Cooking is magic, in a way. It’s the closest thing I’ve ever seen to alchemy. And every Italian woman in my life has a bit of the witch about her, even down to my great-grandmother with her apparent skill for reading tea leaves. I study tarot cards. But I see it as more of a meditative exercise than a supernatural one. To me, great cooking is way more mysterious than any tarot reading.

Today, I live 2,700 miles from my family. The past two and a half years of my life have involved enormous change, a lot of risk, some reward, and some failure. I’ve learned to savor joy as best I can and accept that I can only control so many things. Here are two of those things: I can make myself sit down in the morning and meditate for 10 minutes; and I can make myself cook at least two meals a day.

I use an app to help me meditate. I work with a nutritionist to help me eat well. She and I talk about choosing foods that are low on the glycemic index—sweet potatoes over white potatoes, for instance. I want to avoid the Type II diabetes that eventually led to the death of my grandmother Rose.

I wish Rose had more time to garden and cook, in the same manner as the older generations. But time is a luxury that spousal abandonment and poverty did not afford her. Through no effort of my own, I have so many advantages that my grandmother never did, and time is one of them.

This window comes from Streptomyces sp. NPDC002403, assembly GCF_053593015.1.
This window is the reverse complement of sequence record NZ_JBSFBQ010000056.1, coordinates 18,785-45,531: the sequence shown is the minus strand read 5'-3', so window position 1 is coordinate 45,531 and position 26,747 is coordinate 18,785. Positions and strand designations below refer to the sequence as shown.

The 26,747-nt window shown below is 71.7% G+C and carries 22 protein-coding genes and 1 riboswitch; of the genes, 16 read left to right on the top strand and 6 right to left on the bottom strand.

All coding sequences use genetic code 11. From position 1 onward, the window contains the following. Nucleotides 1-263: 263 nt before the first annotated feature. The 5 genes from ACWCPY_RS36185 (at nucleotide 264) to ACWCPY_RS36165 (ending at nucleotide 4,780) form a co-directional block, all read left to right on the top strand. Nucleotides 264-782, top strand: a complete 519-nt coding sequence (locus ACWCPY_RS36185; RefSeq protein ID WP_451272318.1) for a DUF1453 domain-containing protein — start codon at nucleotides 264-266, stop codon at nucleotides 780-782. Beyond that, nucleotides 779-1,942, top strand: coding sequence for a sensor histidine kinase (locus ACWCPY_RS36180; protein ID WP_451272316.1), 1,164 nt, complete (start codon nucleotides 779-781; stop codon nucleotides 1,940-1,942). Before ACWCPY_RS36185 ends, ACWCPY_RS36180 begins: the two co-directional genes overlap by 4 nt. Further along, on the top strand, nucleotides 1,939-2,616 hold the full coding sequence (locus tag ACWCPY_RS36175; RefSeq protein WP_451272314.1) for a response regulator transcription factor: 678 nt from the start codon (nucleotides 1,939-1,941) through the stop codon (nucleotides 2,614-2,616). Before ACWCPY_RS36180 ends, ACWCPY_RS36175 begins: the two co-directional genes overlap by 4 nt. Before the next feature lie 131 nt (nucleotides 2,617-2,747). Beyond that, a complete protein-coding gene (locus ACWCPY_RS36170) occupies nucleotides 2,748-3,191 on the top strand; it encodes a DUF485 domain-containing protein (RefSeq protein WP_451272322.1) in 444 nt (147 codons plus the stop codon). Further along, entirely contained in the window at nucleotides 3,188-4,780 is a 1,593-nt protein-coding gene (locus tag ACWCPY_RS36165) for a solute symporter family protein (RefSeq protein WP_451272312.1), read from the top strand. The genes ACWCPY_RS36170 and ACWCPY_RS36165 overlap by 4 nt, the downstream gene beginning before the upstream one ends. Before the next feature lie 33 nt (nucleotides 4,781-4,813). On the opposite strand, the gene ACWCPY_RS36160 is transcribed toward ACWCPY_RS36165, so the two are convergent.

I came to believe that I’d get something back by devoting some of my time to re-learning how to make pasta. It would give me a connection to the generations of women who came before me, whom I only knew for a few years at the end of their lives—my great-grandmother Lillian and my great-aunt Irene. It would connect me to their mothers, and their mothers’ mothers, and so many other women I never knew.

I consulted the nation’s finest culinary resource, Instagram. Based on what my friends Ben and Kirby seemed to be doing in their kitchen all day, every day, I made a few purchases. I ordered a cookbook, a pasta machine, and some 00 flour from Italy — fine, but not as fine as the 000 flour. Then I ignored it all for several weeks, until I decided to procrastinate on a writing project. This is the best time to try a new thing, or re-try a new (old) thing. I lit a Scorpio candle, asked God or whoever was listening for help, and got to work.

The book said the basic pasta-dough recipe takes one hour, including “resting time.” Why pasta dough has to rest, I don’t know. I assume it’s because of some complex scientific process that involves pasta molecules having a loud, emphatic conversation. Italians can look like they’re fighting even when they’re agreeing, so maybe that’s what happens on a chemical level.

I am not good with my hands. But that night, when I made pasta for the first time as an adult, I realized I was born to do this. (Or maybe it’s just really easy.) It felt so familiar. I applied the principles of meditation at each step, even while Frank Sinatra blasted in the background. (This is a requirement when cooking Italian food in the Italian-American home, especially if you’re from New Jersey.)

I breathed through the process, sometimes to the rhythm of the kneading or cranking of the machine. When my mind wandered, I brought it right back to the present. My mind wandered a lot. I kept bringing it back.

When I finished, I felt calmer and happier than when I’d started. I felt proud. And then I ate my pasta and felt even prouder—because it was actually good. It actually turned out the way it was supposed to.